The 2021 MLB regular season is less than one week and, to be completely honest with you, this is the worst time of year to analyze baseball. The sample sizes are so small and it is damn near impossible to differentiate what's meaningful from what's nothing more than baseball being weird. But, we soldier on.
With that in mind, our weekly series breaking down various trends across the league begins Wednesday with a look at baseball's worst bullpen a year ago, and one team's unusual struggles at their historic home ballpark. Let's dive in.
An improved Phillies bullpen
If the Phillies had a bad bullpen in 2020, they would've made the postseason. Instead, they had a historically awful bullpen that sank their season. It was only a 60-game season, but the bullpen's 7.06 ERA was the second worst ever, better than only the 1930 Phillies (8.01 ERA). When your bullpen does that and you miss the postseason by one game, it's tough to swallow.
Philadelphia's new Dave Dombrowski-led front office set out to fix the bullpen over the winter and they didn't throw money at a big free agent (Liam Hendriks, Trevor Rosenthal, etc.). They instead picked up Jose Alvarado in a relatively minor three-team trade with the Rays and Dodgers, and they signed Archie Bradley and Brandon Kintzler to sensible one-year contracts.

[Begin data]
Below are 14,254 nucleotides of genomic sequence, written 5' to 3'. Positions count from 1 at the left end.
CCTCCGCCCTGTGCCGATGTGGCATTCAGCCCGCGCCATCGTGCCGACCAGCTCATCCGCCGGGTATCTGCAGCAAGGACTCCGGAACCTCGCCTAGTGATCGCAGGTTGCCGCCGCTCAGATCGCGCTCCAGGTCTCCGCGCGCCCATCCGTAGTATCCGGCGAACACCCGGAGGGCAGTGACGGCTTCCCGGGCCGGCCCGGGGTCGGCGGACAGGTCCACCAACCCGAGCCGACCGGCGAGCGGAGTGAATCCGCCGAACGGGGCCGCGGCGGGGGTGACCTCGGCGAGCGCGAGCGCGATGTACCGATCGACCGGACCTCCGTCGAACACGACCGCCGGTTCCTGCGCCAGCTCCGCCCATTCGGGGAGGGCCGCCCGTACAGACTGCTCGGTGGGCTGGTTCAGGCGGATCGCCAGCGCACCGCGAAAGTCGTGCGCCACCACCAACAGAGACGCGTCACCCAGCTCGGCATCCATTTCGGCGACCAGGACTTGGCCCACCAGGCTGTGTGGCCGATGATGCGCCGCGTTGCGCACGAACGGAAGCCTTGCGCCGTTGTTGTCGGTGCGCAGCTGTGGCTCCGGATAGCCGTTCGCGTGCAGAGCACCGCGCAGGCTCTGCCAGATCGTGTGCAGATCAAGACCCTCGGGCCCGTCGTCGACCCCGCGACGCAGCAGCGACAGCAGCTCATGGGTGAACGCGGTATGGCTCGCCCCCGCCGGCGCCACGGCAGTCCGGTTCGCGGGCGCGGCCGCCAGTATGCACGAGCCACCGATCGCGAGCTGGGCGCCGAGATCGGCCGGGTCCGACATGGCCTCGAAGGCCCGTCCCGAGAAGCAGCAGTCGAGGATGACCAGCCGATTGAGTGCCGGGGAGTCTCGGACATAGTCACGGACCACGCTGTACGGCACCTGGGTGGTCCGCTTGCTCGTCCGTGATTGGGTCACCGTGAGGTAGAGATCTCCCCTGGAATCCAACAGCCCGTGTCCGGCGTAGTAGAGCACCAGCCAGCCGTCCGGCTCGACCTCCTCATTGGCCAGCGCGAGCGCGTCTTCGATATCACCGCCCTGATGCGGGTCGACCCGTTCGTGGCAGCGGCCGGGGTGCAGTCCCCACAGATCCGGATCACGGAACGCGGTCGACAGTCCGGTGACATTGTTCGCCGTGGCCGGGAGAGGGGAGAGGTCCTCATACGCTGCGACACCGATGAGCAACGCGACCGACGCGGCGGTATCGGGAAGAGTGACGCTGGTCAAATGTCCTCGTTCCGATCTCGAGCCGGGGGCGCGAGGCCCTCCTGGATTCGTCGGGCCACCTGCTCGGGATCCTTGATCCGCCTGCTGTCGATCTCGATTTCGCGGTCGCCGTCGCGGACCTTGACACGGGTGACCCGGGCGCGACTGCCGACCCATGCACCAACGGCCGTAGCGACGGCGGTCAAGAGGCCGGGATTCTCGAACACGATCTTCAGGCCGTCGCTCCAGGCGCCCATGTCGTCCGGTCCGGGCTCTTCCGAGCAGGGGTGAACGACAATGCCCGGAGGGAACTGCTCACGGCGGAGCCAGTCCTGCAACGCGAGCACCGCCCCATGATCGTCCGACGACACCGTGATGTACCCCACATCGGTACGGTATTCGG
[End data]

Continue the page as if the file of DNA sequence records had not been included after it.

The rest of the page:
Five games into the new season, the Phillies bullpen has allowed seven runs in 17 innings, and four of the seven were scored in a single Vince Velasquez inning. The bullpen has already done something it did not do a single time last year: not allow a run in three consecutive games. On only one occasion last year, Sept. 1-2, did Philadelphia's bullpen have back-to-back scoreless games, and in one of those two games Aaron Nola went eight innings, so yeah.
The new personnel has certainly helped. So have the starters. The Phillies received excellent work from Nola, Zack Wheeler, and Zach Eflin over the weekend, which meant fewer innings for the bullpen in general. It also meant manager Joe Girardi could lean on his top relievers. Alvarado, Bradley, and Hector Neris threw 6 1/3 of the bullpen's 7 1/3 innings in the first three games.
The bullpen's best effort in the early going came Monday night. Starter Matt Moore could not complete four innings, then three relievers kept the Mets off the board the next 4 2/3 innings, giving the offense a chance to get back in the game. . The bullpen that night:
The run Alvarado allowed in the ninth was the first run charged to Philadelphia's bullpen this season and it came in their 12th inning. 12 innings do not made a season, not even close, but after a nightmarish 2020, the bullpen getting off to such a strong start in 2021 has been a welcome development. Nothing can sink a season as quickly or spectacularly quite like a bad bullpen.
"We're coming out attack mode," Kintzler told reporters, including MLB.com's Todd Zolecki, following Monday's game. "I think that fires position players up because they know how hard it is to hit relievers in attack mode. We all know any big loss in the ninth or any big deficit in the fourth or fifth is deflating for everybody. So the fact we can come in and attack and put up some zeros, and all of a sudden we get some momentum, a little bit at a time each inning -- you saw -- it puts pressure on the other team. For this offense, if we can keep doing that throughout the year, I think we're going to win a lot of games."